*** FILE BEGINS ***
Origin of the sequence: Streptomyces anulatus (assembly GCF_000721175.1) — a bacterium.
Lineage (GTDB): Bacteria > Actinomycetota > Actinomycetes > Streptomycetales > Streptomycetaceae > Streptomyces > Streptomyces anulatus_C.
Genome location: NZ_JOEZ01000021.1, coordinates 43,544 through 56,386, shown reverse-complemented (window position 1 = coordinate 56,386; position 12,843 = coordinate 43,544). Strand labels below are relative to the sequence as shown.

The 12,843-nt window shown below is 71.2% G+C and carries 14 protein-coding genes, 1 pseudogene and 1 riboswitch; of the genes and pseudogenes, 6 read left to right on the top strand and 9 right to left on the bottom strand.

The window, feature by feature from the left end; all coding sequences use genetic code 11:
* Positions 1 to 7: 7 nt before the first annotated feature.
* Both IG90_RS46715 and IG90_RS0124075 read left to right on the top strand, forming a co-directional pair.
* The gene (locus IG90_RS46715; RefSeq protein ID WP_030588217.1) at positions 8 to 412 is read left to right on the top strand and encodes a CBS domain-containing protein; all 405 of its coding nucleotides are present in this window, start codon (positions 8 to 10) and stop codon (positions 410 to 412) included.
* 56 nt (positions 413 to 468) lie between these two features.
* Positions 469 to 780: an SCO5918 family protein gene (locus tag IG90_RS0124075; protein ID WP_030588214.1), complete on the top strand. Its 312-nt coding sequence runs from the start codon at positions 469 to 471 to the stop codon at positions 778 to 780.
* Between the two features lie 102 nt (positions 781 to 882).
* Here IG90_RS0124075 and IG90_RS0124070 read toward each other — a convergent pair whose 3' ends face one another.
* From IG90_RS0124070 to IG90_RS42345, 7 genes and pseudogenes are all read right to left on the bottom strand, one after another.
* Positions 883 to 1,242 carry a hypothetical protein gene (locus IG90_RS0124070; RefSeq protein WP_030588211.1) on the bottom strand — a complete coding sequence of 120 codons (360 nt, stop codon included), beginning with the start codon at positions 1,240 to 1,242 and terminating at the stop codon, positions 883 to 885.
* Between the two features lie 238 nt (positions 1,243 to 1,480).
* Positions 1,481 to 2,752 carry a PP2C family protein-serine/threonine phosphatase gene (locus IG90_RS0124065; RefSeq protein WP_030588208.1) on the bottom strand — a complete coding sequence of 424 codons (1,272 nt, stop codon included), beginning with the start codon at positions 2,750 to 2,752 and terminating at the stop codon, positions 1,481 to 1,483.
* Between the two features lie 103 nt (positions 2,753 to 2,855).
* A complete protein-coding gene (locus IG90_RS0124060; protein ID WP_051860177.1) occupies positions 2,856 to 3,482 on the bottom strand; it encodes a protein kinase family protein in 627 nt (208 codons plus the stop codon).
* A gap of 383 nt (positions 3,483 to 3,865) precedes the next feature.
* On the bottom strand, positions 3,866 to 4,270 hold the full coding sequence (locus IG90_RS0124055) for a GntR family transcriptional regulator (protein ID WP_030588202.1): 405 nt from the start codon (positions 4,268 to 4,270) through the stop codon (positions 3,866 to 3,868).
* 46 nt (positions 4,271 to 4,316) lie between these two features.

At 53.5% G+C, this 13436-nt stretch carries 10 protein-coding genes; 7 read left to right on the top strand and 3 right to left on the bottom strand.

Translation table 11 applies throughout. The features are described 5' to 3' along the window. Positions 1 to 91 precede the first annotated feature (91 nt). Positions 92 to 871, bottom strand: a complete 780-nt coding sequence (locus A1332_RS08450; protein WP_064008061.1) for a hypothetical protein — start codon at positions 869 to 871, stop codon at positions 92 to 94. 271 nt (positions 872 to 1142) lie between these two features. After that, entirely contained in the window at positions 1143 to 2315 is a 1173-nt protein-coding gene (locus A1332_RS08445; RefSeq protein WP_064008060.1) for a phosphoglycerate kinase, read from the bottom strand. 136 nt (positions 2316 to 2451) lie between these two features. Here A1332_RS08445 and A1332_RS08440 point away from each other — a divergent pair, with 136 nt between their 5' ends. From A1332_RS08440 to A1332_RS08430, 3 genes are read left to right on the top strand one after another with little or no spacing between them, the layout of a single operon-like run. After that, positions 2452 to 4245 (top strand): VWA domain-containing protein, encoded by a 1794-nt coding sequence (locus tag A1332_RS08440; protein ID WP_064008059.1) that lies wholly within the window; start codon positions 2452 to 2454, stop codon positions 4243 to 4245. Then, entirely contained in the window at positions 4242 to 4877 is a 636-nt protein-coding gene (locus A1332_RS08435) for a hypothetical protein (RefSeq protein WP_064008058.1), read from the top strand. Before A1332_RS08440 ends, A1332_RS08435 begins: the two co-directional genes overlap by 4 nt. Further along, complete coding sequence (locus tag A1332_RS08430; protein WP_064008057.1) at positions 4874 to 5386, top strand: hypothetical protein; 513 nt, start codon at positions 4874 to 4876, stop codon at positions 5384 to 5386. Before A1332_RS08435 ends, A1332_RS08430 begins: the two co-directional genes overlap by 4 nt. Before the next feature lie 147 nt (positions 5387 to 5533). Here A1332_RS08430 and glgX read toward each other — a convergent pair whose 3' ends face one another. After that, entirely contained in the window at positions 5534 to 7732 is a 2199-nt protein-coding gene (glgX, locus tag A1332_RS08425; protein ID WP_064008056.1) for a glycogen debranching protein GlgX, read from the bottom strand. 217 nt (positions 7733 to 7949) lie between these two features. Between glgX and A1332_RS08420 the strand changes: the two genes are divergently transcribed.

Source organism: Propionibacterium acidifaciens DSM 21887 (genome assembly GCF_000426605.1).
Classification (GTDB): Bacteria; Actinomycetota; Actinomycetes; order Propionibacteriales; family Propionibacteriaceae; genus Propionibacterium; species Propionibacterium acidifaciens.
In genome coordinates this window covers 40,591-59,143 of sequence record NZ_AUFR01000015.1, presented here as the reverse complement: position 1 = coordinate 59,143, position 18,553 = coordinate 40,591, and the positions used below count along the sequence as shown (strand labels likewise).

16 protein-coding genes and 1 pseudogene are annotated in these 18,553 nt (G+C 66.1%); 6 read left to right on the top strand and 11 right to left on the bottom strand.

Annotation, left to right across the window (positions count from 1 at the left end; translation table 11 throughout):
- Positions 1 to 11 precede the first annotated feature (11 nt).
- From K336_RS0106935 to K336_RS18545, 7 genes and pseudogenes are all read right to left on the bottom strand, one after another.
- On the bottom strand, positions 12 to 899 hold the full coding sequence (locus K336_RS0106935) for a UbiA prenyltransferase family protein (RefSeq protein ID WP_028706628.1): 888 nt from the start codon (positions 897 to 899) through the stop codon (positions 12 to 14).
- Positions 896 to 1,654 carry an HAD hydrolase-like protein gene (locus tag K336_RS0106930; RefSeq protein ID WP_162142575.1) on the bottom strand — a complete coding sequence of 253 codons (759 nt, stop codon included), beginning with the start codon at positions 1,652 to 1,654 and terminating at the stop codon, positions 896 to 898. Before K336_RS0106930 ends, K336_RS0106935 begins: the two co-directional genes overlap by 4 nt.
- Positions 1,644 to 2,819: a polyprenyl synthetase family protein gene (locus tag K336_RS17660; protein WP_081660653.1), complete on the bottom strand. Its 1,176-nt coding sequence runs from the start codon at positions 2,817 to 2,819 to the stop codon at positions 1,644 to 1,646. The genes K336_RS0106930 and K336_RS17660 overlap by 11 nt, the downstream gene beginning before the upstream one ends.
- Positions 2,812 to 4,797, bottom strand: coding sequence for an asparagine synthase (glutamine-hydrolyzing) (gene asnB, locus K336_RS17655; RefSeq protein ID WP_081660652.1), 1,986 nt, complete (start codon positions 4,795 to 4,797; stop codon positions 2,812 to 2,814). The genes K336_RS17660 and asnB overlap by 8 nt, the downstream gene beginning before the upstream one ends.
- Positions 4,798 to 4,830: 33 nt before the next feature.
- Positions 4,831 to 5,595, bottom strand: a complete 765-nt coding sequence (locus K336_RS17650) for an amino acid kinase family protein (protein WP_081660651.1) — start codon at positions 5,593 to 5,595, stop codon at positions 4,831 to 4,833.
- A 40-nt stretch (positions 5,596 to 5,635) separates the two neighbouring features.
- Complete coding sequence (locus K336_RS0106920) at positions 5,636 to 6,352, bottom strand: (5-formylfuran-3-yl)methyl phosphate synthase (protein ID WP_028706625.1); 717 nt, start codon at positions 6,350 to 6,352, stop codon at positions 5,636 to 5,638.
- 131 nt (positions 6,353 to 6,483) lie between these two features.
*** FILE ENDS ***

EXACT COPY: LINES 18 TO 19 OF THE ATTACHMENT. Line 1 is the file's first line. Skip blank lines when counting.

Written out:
* A complete protein-coding gene (locus IG90_RS0124060; protein ID WP_051860177.1) occupies positions 2,856 to 3,482 on the bottom strand; it encodes a protein kinase family protein in 627 nt (208 codons plus the stop codon).
* A gap of 383 nt (positions 3,483 to 3,865) precedes the next feature.